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Book Bites: 24 July 2016

Published in the Sunday Times

Little WarriorLittle Warrior
Giuseppe Catozzella (Faber & Faber)
Book buff
This fictionalised version of the life of Samia Omar, who dreams of being a champion runner while growing up in Somalia, is a heartrending account of her triumphs and challenges. Despite the surrounding violence, Samia’s childhood in bomb-gutted Mogadishu is almost normal. She trains hard with her best friend Ali, wins several races and makes the national team. But as the encroaching conflict forces her to train under cover, and constrain her growth as an athlete, she decides to leave her homeland and make the perilous journey along the refugee route to Europe, in the hands of heartless traffickers. A sobering novel, sensitively rendered. – Ayesha Kajee @ayeshakajee

A Tapping at my DoorA Tapping at my Door
David Jackson (Bonnier)
Book thrill
David Jackson is not in the big league yet but he soon will be: original, thrilling, and just slightly literary, he may do for Liverpool what Stuart MacBride did for Aberdeen — providing he continues to enthral readers with DS Nathan Cody. Cody is working as a regular policeman after his undercover career crashed to a horrifying end, leaving him with nightmares: what seems at first like a sick but routine torture/murder reveals itself to be an attack on the Liverpool police force. Literature, birds and the Hillsborough disaster all play a part in an unnerving tale. Despite the satisfactory conclusion, it ends on a question which, one hopes, indicates this is just the first of a series. – Aubrey Paton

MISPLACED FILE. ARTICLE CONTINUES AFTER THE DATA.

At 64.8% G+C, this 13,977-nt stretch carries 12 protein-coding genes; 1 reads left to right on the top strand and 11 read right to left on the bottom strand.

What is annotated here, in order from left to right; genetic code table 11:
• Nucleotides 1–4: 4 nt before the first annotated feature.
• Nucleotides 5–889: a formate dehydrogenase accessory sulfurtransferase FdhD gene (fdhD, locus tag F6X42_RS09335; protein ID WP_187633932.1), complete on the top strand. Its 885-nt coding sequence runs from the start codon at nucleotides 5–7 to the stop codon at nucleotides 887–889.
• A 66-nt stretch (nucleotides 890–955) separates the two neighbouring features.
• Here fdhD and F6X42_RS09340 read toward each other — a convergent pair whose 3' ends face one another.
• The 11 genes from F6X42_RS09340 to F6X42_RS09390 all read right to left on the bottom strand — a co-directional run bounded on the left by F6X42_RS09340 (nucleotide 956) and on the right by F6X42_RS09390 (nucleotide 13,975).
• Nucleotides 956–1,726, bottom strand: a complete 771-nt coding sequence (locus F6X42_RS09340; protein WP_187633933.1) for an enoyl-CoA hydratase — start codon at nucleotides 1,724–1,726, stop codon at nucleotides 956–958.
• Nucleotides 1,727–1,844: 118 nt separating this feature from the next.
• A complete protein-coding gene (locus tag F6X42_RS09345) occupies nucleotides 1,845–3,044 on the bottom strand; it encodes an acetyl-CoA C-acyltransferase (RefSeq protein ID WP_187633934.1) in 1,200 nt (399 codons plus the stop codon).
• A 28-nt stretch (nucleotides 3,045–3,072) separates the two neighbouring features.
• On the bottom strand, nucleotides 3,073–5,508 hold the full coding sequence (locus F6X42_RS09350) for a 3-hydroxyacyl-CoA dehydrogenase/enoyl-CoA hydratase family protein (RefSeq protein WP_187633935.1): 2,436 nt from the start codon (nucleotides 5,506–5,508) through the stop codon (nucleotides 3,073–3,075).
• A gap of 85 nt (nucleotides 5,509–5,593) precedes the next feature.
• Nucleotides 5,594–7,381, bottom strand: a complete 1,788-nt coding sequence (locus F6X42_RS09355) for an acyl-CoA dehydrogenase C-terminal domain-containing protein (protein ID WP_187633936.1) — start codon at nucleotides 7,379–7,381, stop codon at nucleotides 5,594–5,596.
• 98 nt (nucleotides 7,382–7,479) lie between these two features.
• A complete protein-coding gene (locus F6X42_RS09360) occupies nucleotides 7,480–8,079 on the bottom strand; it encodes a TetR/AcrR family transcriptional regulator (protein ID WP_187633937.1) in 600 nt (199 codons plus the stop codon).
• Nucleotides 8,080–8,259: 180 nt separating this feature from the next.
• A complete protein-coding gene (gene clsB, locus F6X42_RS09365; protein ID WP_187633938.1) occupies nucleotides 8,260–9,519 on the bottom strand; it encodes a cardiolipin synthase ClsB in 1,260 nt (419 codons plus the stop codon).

Work Like Any OtherWork Like Any Other
Virginia Reeves (Scribner)
Book buff
Roscoe T Martin believes he can save his wife’s Alabama farm if he siphons off electricity to run the thresher. The plan works, until a young man electrocutes himself on the illegal lines. Roscoe and his farm labourer Wilson are sentenced to prison. Set in the 1920s, Work Like Any Other is an exploration of class, race, accountability and marriage. The prose is as dry as coal dust, revealing the stark everyday pains of survival. – Tiah Beautement @ms_tiahmarie

All Their Minds in TandemAll Their Minds in Tandem
David Sanger (Quercus)
Book buff
Set in 1870s West Virginia, in the shadow of the Civil War, Sanger’s debut novel is a pacy, character-driven exploration of how memory can be both a comfort and a burden to a wounded society. A stranger appears in a small town and takes lodgings in the house of three young sisters, charming them with his good looks and newfangled motion picture contraption. He has a familiar face and a mysterious past, and describes himself as a professional storyteller. He has a secret gift, however: the power to alter or erase memories. Both Western and supernatural thriller, as if a young Clint Eastwood was starring in a Murakami novel. – Jennifer Malec @projectjennifer